2 / 5 Stars
For some reason, when I saw the ads and clips this seemed almost an update of First Blood, but I know now that Shooter is really one of those "falsely accused"-type story setups, with Mark Walhberg playing an expert marksman (well, he has to be an expert at being "mark"!) who is framed for an attempted presidential assassination. When I ruminate on the parallels in the action genre further, The Hunted from 2003 is actually more of a modern-day Rambo. The action here in Shooter is directed by Antoine Fuqua, who has helmed other brawny pics such as Training Day and King Arthur, and utilized composer Mark Mancini on such past projects, alternating with Hans Zimmer, not unlike how Paul Verhoeven once alternated between Jerry Goldsmith and Basil Poledouris for his films (how strange to realize that both of them have now passed away?).
The album from Lakeshore Records features over 50 minutes of Mancina\'s score, plus an end credits tune performed by Otis Taylor. In moving from the "Main Titles" and on through the following three tracks, the setting is firmly entrenched in grungy, groove-oriented atmospherics with swaths of long-lined string and horn backups. There is electric guitar and synths added for color and every now and then a single trumpet is heard piping above the tense collage. It is in the same vein as the music Sean Callery provides for the television series 24 each week, except that Callery does not have a live orchestra with which to play, as Mancina does here. Or one could even say that composer James Newton Howard led the way, starting with his 1993 groove-oriented score for The Fugitive, which still resonates, but that large amounts of active, up front melody and orchestral activity. However, in Shooter the atmosphere and grooves appear so thick that no melody or recurring motif is allowed to emerge. Even a track such as "River Barge Escape", which one might expect a bit more punch from the brass or at least a string ostinato, there is only electric guitar sizzle, thudding percussion and drones from either the strings and/or brass.
In "Infiltrating the Cabin" a three-note chord progression in the horns expands the palette a bit while the track closes with some active, nervous string work. "Recon Report / Motorcade" continues the ominous atmosphere, though the pace picks up in its latter half with a snare drum riff and more prominent work for the orchestra. A piano is added to the mix in "Swagger Finds Sarah", most likely to tell us that now is the time for the feminine, emotional component in the story while the lengthiest track at eight minutes, "Meeting In The Mountains", opens with an exciting pulse before moving back into tension with the electric guitar, synths and percussion. The three-note motif returns in the brass as the thudding accompaniment falls briefly silent, leading to a brief but surprisingly riveting burst of orchestral action. The remainder of the track settles back into the thumping atmosphere again, with a little warmth provided by acoustic guitar.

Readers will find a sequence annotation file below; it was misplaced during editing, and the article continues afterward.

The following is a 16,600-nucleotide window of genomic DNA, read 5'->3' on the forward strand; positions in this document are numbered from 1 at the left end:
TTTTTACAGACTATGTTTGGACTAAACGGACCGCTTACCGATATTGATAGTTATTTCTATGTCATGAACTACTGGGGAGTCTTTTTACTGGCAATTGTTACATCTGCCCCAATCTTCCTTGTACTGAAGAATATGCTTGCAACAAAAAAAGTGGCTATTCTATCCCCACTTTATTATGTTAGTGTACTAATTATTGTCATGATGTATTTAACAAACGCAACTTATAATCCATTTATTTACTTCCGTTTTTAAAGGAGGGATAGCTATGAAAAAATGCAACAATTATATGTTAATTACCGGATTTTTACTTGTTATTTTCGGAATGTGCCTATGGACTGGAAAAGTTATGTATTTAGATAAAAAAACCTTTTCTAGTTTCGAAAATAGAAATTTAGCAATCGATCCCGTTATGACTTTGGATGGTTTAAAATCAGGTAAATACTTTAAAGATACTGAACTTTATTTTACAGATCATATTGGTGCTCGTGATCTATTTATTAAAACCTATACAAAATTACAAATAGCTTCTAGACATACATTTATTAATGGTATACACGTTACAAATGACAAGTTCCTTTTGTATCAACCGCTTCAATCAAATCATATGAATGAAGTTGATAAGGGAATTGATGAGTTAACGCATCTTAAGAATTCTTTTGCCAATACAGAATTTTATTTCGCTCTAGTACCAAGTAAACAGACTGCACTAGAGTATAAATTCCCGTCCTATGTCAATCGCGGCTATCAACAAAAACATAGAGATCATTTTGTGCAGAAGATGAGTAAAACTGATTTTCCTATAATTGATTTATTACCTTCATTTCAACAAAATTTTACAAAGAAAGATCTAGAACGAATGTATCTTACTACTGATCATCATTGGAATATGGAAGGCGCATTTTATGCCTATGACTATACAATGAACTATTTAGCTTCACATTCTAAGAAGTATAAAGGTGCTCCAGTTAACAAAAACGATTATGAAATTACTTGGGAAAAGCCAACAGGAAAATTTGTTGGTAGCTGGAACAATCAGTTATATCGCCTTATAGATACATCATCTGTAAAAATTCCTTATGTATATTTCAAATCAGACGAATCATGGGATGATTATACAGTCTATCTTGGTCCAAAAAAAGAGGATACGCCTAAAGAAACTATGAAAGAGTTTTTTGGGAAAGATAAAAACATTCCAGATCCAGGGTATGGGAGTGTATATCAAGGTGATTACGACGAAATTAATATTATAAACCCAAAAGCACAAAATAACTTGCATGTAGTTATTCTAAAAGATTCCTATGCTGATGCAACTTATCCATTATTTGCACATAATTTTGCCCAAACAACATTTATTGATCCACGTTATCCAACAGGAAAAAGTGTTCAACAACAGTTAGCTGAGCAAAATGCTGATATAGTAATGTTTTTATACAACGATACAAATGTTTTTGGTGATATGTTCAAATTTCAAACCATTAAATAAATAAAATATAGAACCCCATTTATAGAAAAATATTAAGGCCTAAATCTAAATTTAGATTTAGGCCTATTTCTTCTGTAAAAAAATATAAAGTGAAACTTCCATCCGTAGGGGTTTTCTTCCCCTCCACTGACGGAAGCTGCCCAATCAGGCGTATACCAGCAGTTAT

"Assassination" features another taste of the orchestral cutting loose once more, with furious string ostinatos and punchy brass accents, as electronic rhythms rule "Memphis\' Theory". A solo trumpet emerges in "Brothers in Arms" before another pulse-pounding flurry of action helps to wrap up this track. A quiet moment for "Sarah and Swagger" is bathed in synth drones and acoustic guitar strumming, providing respite until the explosive finale arrives. The pace is still set electronically, but the orchestra plays a confident role above it all, the solo trumpet getting center stage again. Rattling percussion and jangling guitars provide more momentum here, while "Revenge" allows the gritty tones to dominate in full-on rock mode. A brief reflective coda for strings follows, cut short by the song "Nasty Letter" by Otis Taylor.
I found that the score recovered in some ways from a disappointing beginning, which was quite generic and non-descript, with no quality to give it a unique personality. Improvements arrived with a more active orchestral element in "Meeting in the Mountains", "Assassination" and "Brothers in Arms", so I was happy to hear the score move in this direction, however I am not sure I can recommend this album to anyone besides those following Mancina\'s career. There is not enough memorable material to take away from the listen and while it obviously provides the film with a constant tense pulse, I find this can be also result in an impenetrable, soulless wall, preventing the audience from connecting emotionally to the film\'s characters.